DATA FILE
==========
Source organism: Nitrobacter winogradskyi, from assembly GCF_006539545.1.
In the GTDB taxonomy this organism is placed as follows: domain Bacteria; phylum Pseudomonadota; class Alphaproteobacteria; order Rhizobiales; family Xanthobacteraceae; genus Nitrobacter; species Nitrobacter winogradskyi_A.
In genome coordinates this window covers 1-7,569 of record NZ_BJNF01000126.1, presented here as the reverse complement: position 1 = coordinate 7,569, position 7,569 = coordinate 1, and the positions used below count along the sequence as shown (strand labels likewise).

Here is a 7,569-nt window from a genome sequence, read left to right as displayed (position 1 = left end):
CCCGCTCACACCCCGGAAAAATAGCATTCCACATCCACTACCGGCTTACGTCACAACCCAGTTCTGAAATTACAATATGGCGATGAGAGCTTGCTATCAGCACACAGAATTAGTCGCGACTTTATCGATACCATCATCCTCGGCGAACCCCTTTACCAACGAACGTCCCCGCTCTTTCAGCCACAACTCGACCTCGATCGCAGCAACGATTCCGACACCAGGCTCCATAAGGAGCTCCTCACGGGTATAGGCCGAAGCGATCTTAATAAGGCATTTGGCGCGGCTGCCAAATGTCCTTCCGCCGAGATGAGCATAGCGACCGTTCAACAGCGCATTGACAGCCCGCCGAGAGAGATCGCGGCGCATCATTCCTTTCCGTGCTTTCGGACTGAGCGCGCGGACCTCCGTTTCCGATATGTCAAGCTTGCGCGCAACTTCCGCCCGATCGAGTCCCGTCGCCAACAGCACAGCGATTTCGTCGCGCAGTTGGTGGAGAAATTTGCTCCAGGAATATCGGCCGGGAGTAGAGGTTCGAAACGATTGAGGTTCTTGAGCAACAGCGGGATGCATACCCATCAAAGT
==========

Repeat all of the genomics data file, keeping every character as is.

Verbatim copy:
Source organism: Nitrobacter winogradskyi, from assembly GCF_006539545.1.
In the GTDB taxonomy this organism is placed as follows: domain Bacteria; phylum Pseudomonadota; class Alphaproteobacteria; order Rhizobiales; family Xanthobacteraceae; genus Nitrobacter; species Nitrobacter winogradskyi_A.
In genome coordinates this window covers 1-7,569 of record NZ_BJNF01000126.1, presented here as the reverse complement: position 1 = coordinate 7,569, position 7,569 = coordinate 1, and the positions used below count along the sequence as shown (strand labels likewise).

Here is a 7,569-nt window from a genome sequence, read left to right as displayed (position 1 = left end):
CCCGCTCACACCCCGGAAAAATAGCATTCCACATCCACTACCGGCTTACGTCACAACCCAGTTCTGAAATTACAATATGGCGATGAGAGCTTGCTATCAGCACACAGAATTAGTCGCGACTTTATCGATACCATCATCCTCGGCGAACCCCTTTACCAACGAACGTCCCCGCTCTTTCAGCCACAACTCGACCTCGATCGCAGCAACGATTCCGACACCAGGCTCCATAAGGAGCTCCTCACGGGTATAGGCCGAAGCGATCTTAATAAGGCATTTGGCGCGGCTGCCAAATGTCCTTCCGCCGAGATGAGCATAGCGACCGTTCAACAGCGCATTGACAGCCCGCCGAGAGAGATCGCGGCGCATCATTCCTTTCCGTGCTTTCGGACTGAGCGCGCGGACCTCCGTTTCCGATATGTCAAGCTTGCGCGCAACTTCCGCCCGATCGAGTCCCGTCGCCAACAGCACAGCGATTTCGTCGCGCAGTTGGTGGAGAAATTTGCTCCAGGAATATCGGCCGGGAGTAGAGGTTCGAAACGATTGAGGTTCTTGAGCAACAGCGGGATGCATACCCATCAAAGT